Category Archives: Fashion (Periodicals)

American Fabrics and Fashion

American Fabrics and Fashion (also called American Fabrics) was a commercial textile magazine created as a guide for manufacturers in the fabrics industry. In every issue there are dozens of physical fabric samples glued in, so in case you were wondering, “What did the 50’s feel like?”, here is the most literal answer to your question. Accompanying the samples are textile advertisements and sometimes the samples are even incorporated into the ads themselves. For anyone interested in fashion, textiles or all that is tactile, American Fabrics is a publication of great cultural and historical value.

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We have 105 Issues of American Fabrics, 1946-1975.

American Fabrics, Number 72. 1966.

American Fabrics, Number 72. 1966.

American Fabrics, Number 69. Fall 1965.

American Fabrics, Number 69. Fall 1965.
Cover Art by W Lully.

American Fabrics, Number 71. Spring/Summer 1966.

American Fabrics, Number 71. Spring/Summer 1966.
Cover Art by W Lully.

issue85winter 69-70

American Fabrics, Number 85. Winter 1969.
Cover Art by W Lully.

72-summer66

American Fabrics, Number 72. Summer 1966.
Cover Art by W Lully.

American Fabrics, Number 2. 1947.

American Fabrics, Number 2. 1947.

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American Fabrics, Number 88. Fall 1970.

 

American Fabrics, Number 85. Winter 1969.

American Fabrics, Number 85. Winter 1969.

American Fabrics, Number 85. Winter 1969.

American Fabrics, Number 85. Winter 1969.

American Fabrics, Number 103. Spring 1975.

American Fabrics, Number 103. Spring 1975.

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American Fabrics, Number 50. Summer 1960.

American Fabrics, Number 50. Summer 1960.

American Fabrics, Number 49. Spring 1960.

American Fabrics, Number 49. Spring 1960.

American Fabrics, Number 30. Fall 1954.

American Fabrics, Number 30. Fall 1954.

American Fabrics, Number 52. Spring 1961.

American Fabrics, Number 52. Spring 1961.
(Not a picture of Supima seeds but a real packet of seeds!)

American Fabrics, Number 31. Winter 1954.

American Fabrics, Number 31. Winter 1954.

American Fabrics, Number 105. Fall 1975.

American Fabrics, Number 105. Fall 1975.

American Fabrics, Number 88. Fall 1970.

American Fabrics, Number 88. Fall 1970.

American Fabrics, Number 01.1946.

American Fabrics, Number 01.1946.

American Fabrics, Number 01.1946.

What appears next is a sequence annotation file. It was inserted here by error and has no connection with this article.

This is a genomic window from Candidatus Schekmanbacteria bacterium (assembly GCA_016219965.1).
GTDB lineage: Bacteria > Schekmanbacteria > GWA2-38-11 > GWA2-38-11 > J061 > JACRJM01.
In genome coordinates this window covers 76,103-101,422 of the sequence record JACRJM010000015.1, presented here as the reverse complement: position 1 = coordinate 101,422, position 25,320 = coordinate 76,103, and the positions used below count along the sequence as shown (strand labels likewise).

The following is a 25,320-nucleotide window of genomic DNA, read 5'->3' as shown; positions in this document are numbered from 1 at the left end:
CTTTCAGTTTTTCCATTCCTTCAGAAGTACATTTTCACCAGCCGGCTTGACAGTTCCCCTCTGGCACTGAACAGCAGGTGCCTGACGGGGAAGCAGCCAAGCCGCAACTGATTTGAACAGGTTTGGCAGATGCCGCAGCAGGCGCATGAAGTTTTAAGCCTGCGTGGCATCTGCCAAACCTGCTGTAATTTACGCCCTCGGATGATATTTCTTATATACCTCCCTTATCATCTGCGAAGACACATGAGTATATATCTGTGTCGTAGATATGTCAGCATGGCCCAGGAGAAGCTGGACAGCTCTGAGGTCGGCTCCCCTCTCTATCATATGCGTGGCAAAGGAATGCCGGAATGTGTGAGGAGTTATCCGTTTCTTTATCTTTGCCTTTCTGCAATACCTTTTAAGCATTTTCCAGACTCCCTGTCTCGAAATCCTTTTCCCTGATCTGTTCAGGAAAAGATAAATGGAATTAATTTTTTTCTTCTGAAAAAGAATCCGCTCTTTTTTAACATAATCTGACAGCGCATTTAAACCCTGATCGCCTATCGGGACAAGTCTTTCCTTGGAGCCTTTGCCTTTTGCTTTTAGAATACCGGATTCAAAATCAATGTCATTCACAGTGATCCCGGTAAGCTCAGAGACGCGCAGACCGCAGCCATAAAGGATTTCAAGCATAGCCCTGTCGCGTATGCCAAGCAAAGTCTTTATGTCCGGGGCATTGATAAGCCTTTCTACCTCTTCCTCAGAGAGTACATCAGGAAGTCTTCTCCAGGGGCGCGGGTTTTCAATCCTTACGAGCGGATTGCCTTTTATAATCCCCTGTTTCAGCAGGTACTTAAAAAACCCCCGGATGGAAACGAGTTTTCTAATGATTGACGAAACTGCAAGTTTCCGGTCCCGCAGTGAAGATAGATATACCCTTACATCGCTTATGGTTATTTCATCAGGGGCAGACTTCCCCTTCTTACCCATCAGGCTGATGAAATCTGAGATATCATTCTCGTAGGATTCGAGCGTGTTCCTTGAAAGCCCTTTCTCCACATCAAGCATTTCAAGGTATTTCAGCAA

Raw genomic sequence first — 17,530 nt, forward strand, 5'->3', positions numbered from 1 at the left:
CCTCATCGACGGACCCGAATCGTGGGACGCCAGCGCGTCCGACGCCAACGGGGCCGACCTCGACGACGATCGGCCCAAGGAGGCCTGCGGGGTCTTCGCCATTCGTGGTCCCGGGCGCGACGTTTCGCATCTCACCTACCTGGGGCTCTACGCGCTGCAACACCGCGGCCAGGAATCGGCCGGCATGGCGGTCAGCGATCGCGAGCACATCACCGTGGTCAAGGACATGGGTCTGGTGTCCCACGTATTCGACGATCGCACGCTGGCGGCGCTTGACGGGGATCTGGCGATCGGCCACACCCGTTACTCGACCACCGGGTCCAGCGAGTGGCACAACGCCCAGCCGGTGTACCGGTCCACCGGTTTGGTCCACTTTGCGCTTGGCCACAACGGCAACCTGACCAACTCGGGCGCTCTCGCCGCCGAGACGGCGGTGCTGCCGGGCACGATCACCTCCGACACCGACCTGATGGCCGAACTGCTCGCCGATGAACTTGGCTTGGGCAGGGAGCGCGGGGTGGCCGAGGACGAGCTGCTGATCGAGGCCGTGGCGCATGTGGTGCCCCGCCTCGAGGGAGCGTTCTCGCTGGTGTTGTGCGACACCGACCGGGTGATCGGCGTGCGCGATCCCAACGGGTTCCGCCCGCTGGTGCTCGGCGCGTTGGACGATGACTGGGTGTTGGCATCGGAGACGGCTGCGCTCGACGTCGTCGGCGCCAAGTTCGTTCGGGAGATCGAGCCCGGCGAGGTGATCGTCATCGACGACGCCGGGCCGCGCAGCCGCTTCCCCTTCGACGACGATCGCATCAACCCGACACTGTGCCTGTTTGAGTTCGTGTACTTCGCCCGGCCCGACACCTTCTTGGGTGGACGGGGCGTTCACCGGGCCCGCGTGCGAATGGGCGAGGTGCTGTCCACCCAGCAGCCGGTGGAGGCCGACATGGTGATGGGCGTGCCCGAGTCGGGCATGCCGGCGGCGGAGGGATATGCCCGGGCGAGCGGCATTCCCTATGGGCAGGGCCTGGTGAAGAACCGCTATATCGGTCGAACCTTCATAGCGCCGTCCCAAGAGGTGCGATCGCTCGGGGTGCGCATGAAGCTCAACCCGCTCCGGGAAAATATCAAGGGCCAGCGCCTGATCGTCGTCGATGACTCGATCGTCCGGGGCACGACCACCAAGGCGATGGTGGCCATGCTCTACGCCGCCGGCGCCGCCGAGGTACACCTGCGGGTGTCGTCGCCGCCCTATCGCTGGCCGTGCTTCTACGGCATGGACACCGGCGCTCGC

American Fabrics, Number 01.1946.

American Fabrics, Number 102.1974.

American Fabrics, Number 102.1974.

American Fabrics, Number 69.1965.

American Fabrics, Number 69. 1965.

American Fabrics, Number 30. Fall 1954.

American Fabrics, Number 30. Fall 1954.

American Fabrics, Number 86. Spring 1970.

American Fabrics, Number 86. Spring 1970.

American Fabrics, Number 87. Summer 1970.

American Fabrics, Number 87. Summer 1970.

American Fabrics, Number 104. Winter 1975.

American Fabrics, Number 104. Winter 1975.

American Fabrics, Number 02. 1947.

American Fabrics, Number 02. 1947.

American Fabrics, Number 71. Spring/Summer 1966.

American Fabrics, Number 71. Spring/Summer 1966.

American Fabrics, 1980.

American Fabrics, 1980.

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Garage Magazine

Garage Magazine started in 2011 and, as of this post, has published two issues. The Visual Art Library has both of them. Like Hirst’s  The Physical Impossibility of Death in the Mind of Someone Living, Garage Magazine has a very superlative feeling about it; lethal and mysterious like an illegal arms deal, unfathomably rich and well connected, beautiful and razor sharp like a Russian model. Dasha Zhukova, from page 1, issue 1:

Harry the Hare Wears Coat and Top Hat by Jil Sander.
Frederick the Fox Wears Hat, top Hat, and Shoes by Prada. Bouquet by Missoni.
Waldorf the Wolf Wears Coat by Prada. Headpiece by Ballenciaga.
Sigmund the Seal Wears Hat by Prada. Jacket and Shirt by Marc Jacobs.
Terry the Trout wears Stripped Jacket by Louis Vuitton.
Ollie the Octopus inspired by Adriana Varejão.
Deirdre the Duck wears coat by Louis Vuitton.
Carisa the cat wears hat by Balenciaga. Jacket by Prada.
Mabel the Mouse wears hat and coat by Burberry. Die inspired by Prada.
Sally the Stork’s bundle inspired by Clare Rojas.
Sandcastles inspired by Adriana Varejão.
Orchards inspired by Mat Collishaw.
Pumpkin inspired by Yayoi Kusama.
Meadow Flowers inspired by Stella McCartney.

It really is a great magazine. Much of the content, or projects, is fashion leaning fine arts or fine art leaning fashion, and mostly too wonderful to be pigeonholed  so clunkily. The actual product is impressive and lushly published, as evidenced by these Clare Rojas Patterns (4 of 12 included in issue #2 of the magazine):

Clare Rojas Patterns
Left: Black Line Harmony
Right: Red Hex

Clare Rojas Patterns
Left: Red Lightning
Right: Women

From a series called Draw Queens (credits to follow):

The magazine has humor a plenty as well, such as this series that appears in both issues, in which Derek Blasberg publishes some of his personal e-mails

From page 230 of issue #2:

From a series called Greeting from Carnyville edited by Giovanna Battaglia, starring Eugenie Niarchos, and photography by Sofia Sanchez and Mauro Mongiello:

And lastly, from Issue 1: